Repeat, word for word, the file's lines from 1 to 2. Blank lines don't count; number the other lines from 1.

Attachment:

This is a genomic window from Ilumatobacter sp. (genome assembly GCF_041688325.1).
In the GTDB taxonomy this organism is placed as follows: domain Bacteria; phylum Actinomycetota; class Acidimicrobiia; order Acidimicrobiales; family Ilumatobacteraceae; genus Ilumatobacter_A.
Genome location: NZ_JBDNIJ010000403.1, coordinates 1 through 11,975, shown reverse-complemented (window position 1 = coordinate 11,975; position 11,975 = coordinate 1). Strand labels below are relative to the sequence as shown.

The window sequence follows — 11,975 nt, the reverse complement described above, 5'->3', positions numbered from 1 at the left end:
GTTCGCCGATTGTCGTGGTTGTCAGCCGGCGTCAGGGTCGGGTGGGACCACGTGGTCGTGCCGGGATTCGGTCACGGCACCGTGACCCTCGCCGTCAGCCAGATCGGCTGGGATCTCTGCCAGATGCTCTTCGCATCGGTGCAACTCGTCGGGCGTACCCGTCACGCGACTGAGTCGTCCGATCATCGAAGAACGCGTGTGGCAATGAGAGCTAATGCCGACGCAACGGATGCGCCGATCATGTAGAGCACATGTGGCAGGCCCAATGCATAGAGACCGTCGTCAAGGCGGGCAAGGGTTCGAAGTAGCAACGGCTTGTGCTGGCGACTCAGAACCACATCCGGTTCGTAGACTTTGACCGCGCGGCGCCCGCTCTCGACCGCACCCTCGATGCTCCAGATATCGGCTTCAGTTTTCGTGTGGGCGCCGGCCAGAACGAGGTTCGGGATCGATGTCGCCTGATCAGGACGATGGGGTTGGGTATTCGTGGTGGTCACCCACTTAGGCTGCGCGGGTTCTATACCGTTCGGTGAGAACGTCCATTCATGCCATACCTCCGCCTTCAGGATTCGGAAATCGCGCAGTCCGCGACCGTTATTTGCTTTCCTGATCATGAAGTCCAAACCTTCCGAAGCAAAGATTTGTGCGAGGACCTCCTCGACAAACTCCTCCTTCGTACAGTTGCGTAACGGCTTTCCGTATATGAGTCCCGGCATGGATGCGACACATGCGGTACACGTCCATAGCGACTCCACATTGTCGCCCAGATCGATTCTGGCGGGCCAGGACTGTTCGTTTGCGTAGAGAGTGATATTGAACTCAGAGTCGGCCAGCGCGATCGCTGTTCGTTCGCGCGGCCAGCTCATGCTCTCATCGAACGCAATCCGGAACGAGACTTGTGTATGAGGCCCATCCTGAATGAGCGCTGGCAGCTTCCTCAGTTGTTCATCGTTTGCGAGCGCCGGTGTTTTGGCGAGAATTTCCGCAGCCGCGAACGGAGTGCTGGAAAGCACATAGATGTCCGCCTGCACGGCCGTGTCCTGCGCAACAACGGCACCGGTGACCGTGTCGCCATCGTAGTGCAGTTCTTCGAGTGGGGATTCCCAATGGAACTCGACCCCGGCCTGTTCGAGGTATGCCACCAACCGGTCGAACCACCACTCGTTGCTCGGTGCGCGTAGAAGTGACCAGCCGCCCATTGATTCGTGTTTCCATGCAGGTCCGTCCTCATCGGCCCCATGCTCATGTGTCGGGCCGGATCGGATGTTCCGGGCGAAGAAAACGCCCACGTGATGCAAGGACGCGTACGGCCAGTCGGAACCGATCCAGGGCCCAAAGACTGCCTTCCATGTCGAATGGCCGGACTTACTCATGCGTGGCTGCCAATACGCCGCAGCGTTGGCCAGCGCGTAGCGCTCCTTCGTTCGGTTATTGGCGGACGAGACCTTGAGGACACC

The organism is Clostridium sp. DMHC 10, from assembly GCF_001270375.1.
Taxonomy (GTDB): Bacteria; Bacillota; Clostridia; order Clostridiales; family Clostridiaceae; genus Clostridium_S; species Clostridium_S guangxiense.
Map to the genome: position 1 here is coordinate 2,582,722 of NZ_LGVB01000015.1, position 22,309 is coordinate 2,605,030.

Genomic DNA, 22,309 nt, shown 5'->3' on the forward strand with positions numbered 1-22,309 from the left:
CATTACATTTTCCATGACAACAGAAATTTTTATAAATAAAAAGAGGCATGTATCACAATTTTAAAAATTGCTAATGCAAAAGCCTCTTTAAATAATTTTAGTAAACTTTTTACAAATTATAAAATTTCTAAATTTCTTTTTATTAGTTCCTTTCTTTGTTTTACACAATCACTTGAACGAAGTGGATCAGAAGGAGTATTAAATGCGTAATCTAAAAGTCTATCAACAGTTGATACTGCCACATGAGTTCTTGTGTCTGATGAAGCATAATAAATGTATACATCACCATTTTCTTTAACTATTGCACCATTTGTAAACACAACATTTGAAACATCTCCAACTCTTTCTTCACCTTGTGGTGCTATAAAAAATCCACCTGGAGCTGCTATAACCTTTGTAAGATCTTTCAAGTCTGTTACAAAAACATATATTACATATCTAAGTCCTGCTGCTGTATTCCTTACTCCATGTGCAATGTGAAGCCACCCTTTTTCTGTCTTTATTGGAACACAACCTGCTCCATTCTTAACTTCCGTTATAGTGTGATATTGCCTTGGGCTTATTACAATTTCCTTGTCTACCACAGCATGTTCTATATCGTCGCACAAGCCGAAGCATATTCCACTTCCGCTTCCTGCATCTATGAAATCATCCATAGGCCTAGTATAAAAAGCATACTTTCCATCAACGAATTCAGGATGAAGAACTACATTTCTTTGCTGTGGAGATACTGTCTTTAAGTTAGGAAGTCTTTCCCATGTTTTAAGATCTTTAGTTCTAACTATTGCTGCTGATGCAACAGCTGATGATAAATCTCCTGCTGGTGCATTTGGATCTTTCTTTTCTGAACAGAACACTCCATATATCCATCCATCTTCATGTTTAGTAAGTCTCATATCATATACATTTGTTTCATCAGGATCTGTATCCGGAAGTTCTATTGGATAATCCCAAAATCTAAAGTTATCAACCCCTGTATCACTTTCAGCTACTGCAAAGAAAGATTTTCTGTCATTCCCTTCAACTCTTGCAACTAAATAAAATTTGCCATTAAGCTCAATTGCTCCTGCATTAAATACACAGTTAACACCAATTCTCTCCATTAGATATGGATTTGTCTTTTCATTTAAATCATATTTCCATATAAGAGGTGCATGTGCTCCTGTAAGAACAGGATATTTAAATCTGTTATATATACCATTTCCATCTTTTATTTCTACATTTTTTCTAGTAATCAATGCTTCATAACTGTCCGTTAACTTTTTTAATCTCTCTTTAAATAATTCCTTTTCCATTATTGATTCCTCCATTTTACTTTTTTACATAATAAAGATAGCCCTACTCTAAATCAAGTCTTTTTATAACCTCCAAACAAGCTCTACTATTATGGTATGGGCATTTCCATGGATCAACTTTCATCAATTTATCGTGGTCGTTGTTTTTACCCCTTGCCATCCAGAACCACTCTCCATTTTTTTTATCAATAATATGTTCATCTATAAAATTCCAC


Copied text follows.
This is a genomic window from Ilumatobacter sp. (genome assembly GCF_041688325.1).
In the GTDB taxonomy this organism is placed as follows: domain Bacteria; phylum Actinomycetota; class Acidimicrobiia; order Acidimicrobiales; family Ilumatobacteraceae; genus Ilumatobacter_A.